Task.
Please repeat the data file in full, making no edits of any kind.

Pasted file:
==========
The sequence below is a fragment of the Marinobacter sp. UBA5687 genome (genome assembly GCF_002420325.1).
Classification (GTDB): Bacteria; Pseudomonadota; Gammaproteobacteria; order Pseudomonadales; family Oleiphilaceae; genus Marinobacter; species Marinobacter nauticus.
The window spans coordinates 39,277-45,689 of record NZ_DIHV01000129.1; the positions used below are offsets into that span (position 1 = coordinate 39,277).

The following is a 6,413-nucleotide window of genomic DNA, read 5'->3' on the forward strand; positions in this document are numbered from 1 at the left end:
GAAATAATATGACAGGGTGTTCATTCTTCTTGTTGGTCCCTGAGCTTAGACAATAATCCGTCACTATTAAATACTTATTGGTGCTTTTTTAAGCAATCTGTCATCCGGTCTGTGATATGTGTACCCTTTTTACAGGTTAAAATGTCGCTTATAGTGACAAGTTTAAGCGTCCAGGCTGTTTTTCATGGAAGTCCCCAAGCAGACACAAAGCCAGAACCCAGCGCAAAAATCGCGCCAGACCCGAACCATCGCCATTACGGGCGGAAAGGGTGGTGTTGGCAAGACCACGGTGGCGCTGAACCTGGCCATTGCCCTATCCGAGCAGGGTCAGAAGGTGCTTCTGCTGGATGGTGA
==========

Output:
The sequence below is a fragment of the Marinobacter sp. UBA5687 genome (genome assembly GCF_002420325.1).
Classification (GTDB): Bacteria; Pseudomonadota; Gammaproteobacteria; order Pseudomonadales; family Oleiphilaceae; genus Marinobacter; species Marinobacter nauticus.
The window spans coordinates 39,277-45,689 of record NZ_DIHV01000129.1; the positions used below are offsets into that span (position 1 = coordinate 39,277).

The following is a 6,413-nucleotide window of genomic DNA, read 5'->3' on the forward strand; positions in this document are numbered from 1 at the left end:
GAAATAATATGACAGGGTGTTCATTCTTCTTGTTGGTCCCTGAGCTTAGACAATAATCCGTCACTATTAAATACTTATTGGTGCTTTTTTAAGCAATCTGTCATCCGGTCTGTGATATGTGTACCCTTTTTACAGGTTAAAATGTCGCTTATAGTGACAAGTTTAAGCGTCCAGGCTGTTTTTCATGGAAGTCCCCAAGCAGACACAAAGCCAGAACCCAGCGCAAAAATCGCGCCAGACCCGAACCATCGCCATTACGGGCGGAAAGGGTGGTGTTGGCAAGACCACGGTGGCGCTGAACCTGGCCATTGCCCTATCCGAGCAGGGTCAGAAGGTGCTTCTGCTGGATGGTGA